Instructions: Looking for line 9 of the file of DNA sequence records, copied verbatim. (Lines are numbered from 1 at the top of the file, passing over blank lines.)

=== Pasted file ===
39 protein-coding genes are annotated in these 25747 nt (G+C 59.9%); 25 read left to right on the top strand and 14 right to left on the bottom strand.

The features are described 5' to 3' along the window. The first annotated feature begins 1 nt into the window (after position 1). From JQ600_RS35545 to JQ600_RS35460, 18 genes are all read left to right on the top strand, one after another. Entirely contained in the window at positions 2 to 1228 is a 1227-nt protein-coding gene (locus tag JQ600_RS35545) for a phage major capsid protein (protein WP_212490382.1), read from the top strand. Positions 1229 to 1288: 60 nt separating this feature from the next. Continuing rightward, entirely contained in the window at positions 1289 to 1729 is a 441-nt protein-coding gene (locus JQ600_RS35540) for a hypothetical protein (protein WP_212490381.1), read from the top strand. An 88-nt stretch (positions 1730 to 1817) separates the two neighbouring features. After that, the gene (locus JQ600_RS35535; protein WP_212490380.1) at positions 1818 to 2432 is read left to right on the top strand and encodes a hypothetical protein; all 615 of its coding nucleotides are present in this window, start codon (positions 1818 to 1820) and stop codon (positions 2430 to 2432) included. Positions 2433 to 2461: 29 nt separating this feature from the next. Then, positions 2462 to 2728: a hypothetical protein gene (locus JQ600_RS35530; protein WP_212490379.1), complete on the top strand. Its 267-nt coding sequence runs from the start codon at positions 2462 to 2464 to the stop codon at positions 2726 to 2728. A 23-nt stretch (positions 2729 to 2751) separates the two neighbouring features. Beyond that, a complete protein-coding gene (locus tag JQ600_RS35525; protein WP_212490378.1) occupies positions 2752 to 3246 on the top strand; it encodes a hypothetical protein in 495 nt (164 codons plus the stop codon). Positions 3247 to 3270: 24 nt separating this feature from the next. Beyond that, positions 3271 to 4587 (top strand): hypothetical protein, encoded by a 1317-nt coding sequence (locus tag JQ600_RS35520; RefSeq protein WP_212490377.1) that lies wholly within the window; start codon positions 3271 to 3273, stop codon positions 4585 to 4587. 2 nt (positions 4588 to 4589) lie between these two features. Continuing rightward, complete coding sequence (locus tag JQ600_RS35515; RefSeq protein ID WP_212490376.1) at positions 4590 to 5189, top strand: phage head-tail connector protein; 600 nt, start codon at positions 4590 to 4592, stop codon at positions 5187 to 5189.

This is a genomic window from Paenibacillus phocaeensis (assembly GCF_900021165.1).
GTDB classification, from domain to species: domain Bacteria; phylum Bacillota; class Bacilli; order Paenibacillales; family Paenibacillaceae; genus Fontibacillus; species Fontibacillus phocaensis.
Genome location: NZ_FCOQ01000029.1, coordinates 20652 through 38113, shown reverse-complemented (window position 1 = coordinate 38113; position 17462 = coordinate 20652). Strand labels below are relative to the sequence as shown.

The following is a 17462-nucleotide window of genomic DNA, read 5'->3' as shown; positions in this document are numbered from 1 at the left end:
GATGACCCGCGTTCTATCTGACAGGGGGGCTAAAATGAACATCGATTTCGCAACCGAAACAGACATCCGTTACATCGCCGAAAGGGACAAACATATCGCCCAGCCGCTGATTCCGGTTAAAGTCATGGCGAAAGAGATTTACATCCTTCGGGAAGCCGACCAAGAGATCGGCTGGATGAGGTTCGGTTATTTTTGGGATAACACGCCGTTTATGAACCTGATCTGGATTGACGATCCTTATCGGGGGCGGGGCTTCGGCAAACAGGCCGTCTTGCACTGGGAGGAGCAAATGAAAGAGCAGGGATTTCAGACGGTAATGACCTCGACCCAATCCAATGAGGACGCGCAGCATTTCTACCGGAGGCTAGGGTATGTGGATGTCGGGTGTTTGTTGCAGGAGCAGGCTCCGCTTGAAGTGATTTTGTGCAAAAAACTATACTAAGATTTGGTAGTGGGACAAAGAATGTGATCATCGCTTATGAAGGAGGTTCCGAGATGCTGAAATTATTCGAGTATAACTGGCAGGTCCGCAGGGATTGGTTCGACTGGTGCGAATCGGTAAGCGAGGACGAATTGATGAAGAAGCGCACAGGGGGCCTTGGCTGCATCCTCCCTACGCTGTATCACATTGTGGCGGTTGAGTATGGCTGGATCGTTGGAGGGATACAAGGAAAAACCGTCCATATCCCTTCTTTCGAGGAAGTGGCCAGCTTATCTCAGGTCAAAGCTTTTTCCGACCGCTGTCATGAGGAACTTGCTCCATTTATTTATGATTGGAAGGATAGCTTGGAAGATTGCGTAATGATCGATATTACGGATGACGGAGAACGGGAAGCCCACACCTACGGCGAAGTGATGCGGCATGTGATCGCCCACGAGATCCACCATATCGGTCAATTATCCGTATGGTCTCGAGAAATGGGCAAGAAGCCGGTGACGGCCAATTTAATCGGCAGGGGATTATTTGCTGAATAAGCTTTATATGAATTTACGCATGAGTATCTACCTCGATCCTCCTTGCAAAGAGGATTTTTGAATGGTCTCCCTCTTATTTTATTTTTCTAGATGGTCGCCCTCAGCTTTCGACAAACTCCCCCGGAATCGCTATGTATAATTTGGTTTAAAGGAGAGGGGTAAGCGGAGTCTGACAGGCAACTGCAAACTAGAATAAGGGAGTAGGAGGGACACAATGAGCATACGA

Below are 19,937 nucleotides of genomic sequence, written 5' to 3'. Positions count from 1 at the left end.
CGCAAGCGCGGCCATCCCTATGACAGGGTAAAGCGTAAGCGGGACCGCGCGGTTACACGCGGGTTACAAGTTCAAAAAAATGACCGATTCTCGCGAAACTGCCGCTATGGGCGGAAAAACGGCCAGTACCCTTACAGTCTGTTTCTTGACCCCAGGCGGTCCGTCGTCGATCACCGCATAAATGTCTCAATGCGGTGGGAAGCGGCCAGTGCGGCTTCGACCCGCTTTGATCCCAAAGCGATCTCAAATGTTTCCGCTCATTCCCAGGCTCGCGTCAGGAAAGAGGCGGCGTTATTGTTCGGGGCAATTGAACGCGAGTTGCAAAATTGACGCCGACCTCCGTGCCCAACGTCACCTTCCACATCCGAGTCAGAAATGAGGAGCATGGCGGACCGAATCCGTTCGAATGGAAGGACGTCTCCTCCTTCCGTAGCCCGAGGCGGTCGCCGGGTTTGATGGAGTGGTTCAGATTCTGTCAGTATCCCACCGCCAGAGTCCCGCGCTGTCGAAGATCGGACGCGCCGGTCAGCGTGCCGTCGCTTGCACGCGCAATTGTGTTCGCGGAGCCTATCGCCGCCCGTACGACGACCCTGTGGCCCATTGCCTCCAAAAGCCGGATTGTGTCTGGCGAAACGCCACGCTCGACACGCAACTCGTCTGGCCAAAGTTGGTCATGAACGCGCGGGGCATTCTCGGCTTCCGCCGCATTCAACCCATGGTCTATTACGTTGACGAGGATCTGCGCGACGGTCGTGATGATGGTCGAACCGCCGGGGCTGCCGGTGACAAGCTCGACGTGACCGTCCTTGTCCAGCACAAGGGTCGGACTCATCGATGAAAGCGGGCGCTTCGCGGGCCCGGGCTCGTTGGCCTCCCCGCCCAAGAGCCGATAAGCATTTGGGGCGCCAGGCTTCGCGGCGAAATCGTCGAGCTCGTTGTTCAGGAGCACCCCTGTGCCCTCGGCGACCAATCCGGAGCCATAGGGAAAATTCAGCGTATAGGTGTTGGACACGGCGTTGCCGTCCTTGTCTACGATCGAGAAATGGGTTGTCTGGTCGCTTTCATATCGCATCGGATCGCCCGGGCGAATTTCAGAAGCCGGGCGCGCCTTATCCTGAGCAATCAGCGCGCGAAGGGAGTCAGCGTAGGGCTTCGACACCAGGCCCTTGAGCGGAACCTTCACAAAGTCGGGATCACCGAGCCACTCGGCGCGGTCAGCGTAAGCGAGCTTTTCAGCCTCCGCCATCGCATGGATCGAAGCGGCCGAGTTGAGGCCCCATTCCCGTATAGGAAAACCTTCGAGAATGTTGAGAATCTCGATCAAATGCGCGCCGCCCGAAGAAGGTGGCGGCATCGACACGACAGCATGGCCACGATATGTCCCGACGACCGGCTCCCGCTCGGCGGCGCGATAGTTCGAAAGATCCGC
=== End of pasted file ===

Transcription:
CGCAAGCGCGGCCATCCCTATGACAGGGTAAAGCGTAAGCGGGACCGCGCGGTTACACGCGGGTTACAAGTTCAAAAAAATGACCGATTCTCGCGAAACTGCCGCTATGGGCGGAAAAACGGCCAGTACCCTTACAGTCTGTTTCTTGACCCCAGGCGGTCCGTCGTCGATCACCGCATAAATGTCTCAATGCGGTGGGAAGCGGCCAGTGCGGCTTCGACCCGCTTTGATCCCAAAGCGATCTCAAATGTTTCCGCTCATTCCCAGGCTCGCGTCAGGAAAGAGGCGGCGTTATTGTTCGGGGCAATTGAACGCGAGTTGCAAAATTGACGCCGACCTCCGTGCCCAACGTCACCTTCCACATCCGAGTCAGAAATGAGGAGCATGGCGGACCGAATCCGTTCGAATGGAAGGACGTCTCCTCCTTCCGTAGCCCGAGGCGGTCGCCGGGTTTGATGGAGTGGTTCAGATTCTGTCAGTATCCCACCGCCAGAGTCCCGCGCTGTCGAAGATCGGACGCGCCGGTCAGCGTGCCGTCGCTTGCACGCGCAATTGTGTTCGCGGAGCCTATCGCCGCCCGTACGACGACCCTGTGGCCCATTGCCTCCAAAAGCCGGATTGTGTCTGGCGAAACGCCACGCTCGACACGCAACTCGTCTGGCCAAAGTTGGTCATGAACGCGCGGGGCATTCTCGGCTTCCGCCGCATTCAACCCATGGTCTATTACGTTGACGAGGATCTGCGCGACGGTCGTGATGATGGTCGAACCGCCGGGGCTGCCGGTGACAAGCTCGACGTGACCGTCCTTGTCCAGCACAAGGGTCGGACTCATCGATGAAAGCGGGCGCTTCGCGGGCCCGGGCTCGTTGGCCTCCCCGCCCAAGAGCCGATAAGCATTTGGGGCGCCAGGCTTCGCGGCGAAATCGTCGAGCTCGTTGTTCAGGAGCACCCCTGTGCCCTCGGCGACCAATCCGGAGCCATAGGGAAAATTCAGCGTATAGGTGTTGGACACGGCGTTGCCGTCCTTGTCTACGATCGAGAAATGGGTTGTCTGGTCGCTTTCATATCGCATCGGATCGCCCGGGCGAATTTCAGAAGCCGGGCGCGCCTTATCCTGAGCAATCAGCGCGCGAAGGGAGTCAGCGTAGGGCTTCGACACCAGGCCCTTGAGCGGAACCTTCACAAAGTCGGGATCACCGAGCCACTCGGCGCGGTCAGCGTAAGCGAGCTTTTCAGCCTCCGCCATCGCATGGATCGAAGCGGCCGAGTTGAGGCCCCATTCCCGTATAGGAAAACCTTCGAGAATGTTGAGAATCTCGATCAAATGCGCGCCGCCCGAAGAAGGTGGCGGCATCGACACGACAGCATGGCCACGATATGTCCCGACGACCGGCTCCCGCTCGGCGGCGCGATAGTTCGAAAGATCCGC